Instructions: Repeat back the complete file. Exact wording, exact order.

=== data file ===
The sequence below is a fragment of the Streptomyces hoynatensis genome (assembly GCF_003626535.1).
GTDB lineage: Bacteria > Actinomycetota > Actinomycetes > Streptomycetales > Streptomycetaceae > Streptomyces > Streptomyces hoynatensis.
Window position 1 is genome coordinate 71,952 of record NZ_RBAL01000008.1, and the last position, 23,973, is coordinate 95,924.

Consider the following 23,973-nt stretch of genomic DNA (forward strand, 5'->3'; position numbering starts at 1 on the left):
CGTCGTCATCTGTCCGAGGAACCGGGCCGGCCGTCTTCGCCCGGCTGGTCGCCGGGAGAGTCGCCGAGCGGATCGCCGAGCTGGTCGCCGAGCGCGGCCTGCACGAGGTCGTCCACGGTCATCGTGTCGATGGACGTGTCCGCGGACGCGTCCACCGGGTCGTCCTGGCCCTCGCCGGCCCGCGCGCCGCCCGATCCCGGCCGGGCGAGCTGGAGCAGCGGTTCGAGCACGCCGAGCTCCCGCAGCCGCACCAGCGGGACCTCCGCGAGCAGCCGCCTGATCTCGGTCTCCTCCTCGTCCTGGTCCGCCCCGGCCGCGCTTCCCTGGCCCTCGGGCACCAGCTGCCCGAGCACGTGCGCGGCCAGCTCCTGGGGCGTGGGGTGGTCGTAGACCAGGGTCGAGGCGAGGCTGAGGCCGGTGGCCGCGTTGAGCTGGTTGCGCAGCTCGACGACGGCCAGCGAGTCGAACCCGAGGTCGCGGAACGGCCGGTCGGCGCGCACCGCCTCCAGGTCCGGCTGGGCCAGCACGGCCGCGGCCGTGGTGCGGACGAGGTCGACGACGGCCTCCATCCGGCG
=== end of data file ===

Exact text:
The sequence below is a fragment of the Streptomyces hoynatensis genome (assembly GCF_003626535.1).
GTDB lineage: Bacteria > Actinomycetota > Actinomycetes > Streptomycetales > Streptomycetaceae > Streptomyces > Streptomyces hoynatensis.
Window position 1 is genome coordinate 71,952 of record NZ_RBAL01000008.1, and the last position, 23,973, is coordinate 95,924.

Consider the following 23,973-nt stretch of genomic DNA (forward strand, 5'->3'; position numbering starts at 1 on the left):
CGTCGTCATCTGTCCGAGGAACCGGGCCGGCCGTCTTCGCCCGGCTGGTCGCCGGGAGAGTCGCCGAGCGGATCGCCGAGCTGGTCGCCGAGCGCGGCCTGCACGAGGTCGTCCACGGTCATCGTGTCGATGGACGTGTCCGCGGACGCGTCCACCGGGTCGTCCTGGCCCTCGCCGGCCCGCGCGCCGCCCGATCCCGGCCGGGCGAGCTGGAGCAGCGGTTCGAGCACGCCGAGCTCCCGCAGCCGCACCAGCGGGACCTCCGCGAGCAGCCGCCTGATCTCGGTCTCCTCCTCGTCCTGGTCCGCCCCGGCCGCGCTTCCCTGGCCCTCGGGCACCAGCTGCCCGAGCACGTGCGCGGCCAGCTCCTGGGGCGTGGGGTGGTCGTAGACCAGGGTCGAGGCGAGGCTGAGGCCGGTGGCCGCGTTGAGCTGGTTGCGCAGCTCGACGACGGCCAGCGAGTCGAACCCGAGGTCGCGGAACGGCCGGTCGGCGCGCACCGCCTCCAGGTCCGGCTGGGCCAGCACGGCCGCGGCCGTGGTGCGGACGAGGTCGACGACGGCCTCCATCCGGCG